Arn Tellem

Eastern Notes: Pistons, Morris, Wood, Sixers

The Pistons’ top brass is expected to meet in Los Angeles today to discuss ways to improve the team, Vince Ellis of the Detroit Free Press reports. Owner Tom Gores, coach Dwane Casey, senior adviser Ed Stefanski and vice chairman Arn Tellem will discuss how to revive the playoff hopes of the floundering team and provide star forward Blake Griffin with a better supporting cast. Detroit got off to a 13-7 start but has lost 16 of its last 20 games.  A point guard and a wing player capable of creating offense top the wish list but the team’s cap situation makes it difficult to swing a deal, Ellis continues. The roster is littered with bad contracts and injury-prone players and the team is just under the luxury tax line, Ellis adds.

We have more from around the Eastern Conference:

  • Tempers flared between Celtics players Marcus Morris and Jaylen Brown during a second-quarter timeout on Thursday but GM Danny Ainge is downplaying the incident. The duo exchanged words and Morris, who apparently told Brown to play harder, shoved the swingman before Marcus Smart separated them, according to Chris Forsberg of NBC Sports Boston. Ainge told Adam Himmelsbach of the Boston Globe the altercation was no big deal. “It’s two good kids that are competitive,” he said. “They both want the same thing. Emotions happen in games, and I’m not worried about it.”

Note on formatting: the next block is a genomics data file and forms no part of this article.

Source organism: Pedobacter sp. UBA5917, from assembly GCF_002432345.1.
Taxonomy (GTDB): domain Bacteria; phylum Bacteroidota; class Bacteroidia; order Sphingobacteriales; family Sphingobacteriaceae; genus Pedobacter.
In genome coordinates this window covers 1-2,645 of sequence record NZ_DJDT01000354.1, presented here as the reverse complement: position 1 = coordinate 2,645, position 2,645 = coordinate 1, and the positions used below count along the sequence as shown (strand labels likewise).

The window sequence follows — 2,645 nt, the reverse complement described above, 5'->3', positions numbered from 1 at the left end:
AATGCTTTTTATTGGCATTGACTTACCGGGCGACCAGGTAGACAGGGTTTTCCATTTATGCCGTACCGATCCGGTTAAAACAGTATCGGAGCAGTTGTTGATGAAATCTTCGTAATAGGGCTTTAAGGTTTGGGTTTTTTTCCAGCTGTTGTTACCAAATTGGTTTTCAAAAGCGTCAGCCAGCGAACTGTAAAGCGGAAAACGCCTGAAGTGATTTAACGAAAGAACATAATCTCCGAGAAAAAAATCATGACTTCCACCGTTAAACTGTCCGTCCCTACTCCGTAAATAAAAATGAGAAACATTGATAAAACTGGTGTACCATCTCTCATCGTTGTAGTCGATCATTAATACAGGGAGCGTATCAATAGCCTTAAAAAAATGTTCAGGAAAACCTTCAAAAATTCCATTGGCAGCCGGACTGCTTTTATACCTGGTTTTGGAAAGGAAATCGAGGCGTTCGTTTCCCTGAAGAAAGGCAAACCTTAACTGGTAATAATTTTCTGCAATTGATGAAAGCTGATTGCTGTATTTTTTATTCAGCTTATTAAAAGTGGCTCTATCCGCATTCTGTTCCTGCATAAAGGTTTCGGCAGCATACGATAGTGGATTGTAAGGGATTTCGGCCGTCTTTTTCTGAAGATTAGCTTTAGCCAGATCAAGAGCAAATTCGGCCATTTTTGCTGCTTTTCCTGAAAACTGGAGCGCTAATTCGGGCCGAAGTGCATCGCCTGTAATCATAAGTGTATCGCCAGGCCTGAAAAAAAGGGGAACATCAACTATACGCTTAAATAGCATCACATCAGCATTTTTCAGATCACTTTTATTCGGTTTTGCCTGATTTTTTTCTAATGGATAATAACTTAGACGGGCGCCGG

• Bucks big man Christian Wood is relieved that the team guaranteed his salary for the remainder of the season, Matt Velazquez of the Milwaukee Journal Sentinel writes. His $1,512,601 salary became guaranteed on Thursday. He has a $1,645,357 non-guaranteed salary for next season. The 6’10” Wood has appeared in six games with Milwaukee while biding most of his time in the G League. “It’s real nice,” Wood said. “I talked to (GM) Jon (Horst) before the deadline passed and he said my time is going to come, I’ve just got to keep working, keep staying with the program and keep doing everything I’m supposed to do. He thinks I’m a good fit for this team.”
  • The 76ers named Annelie Schmittel as the team’s VP of player development, according to a team press release. She will be responsible for creating, managing and overseeing the holistic development and implementation of programs that support professional and personal growth of players, staff and families. She spent the last three seasons with the NFL’s Oakland Raiders.

And-Ones: All-Star Game, White, Holland, Carmelo

NBA commissioner Adam Silver said he would discuss holding a future All-Star Game in the city of Detroit with Arn Tellem, the vice-chairman of the Pistons, Gregg Krupa of the Detroit News reports. The Pistons are playing their second season at Little Caesars Arena, which is also the home of the NHL’s Red Wings. “I’m sure we’ll be talking about it,” Silver said during a business trip to the city. The state of Michigan hasn’t seen an All-Star Game since 1979, when it was held in the Pontiac Silverdome. The Pistons’ former home, The Palace of Auburn Hills, never hosted the event.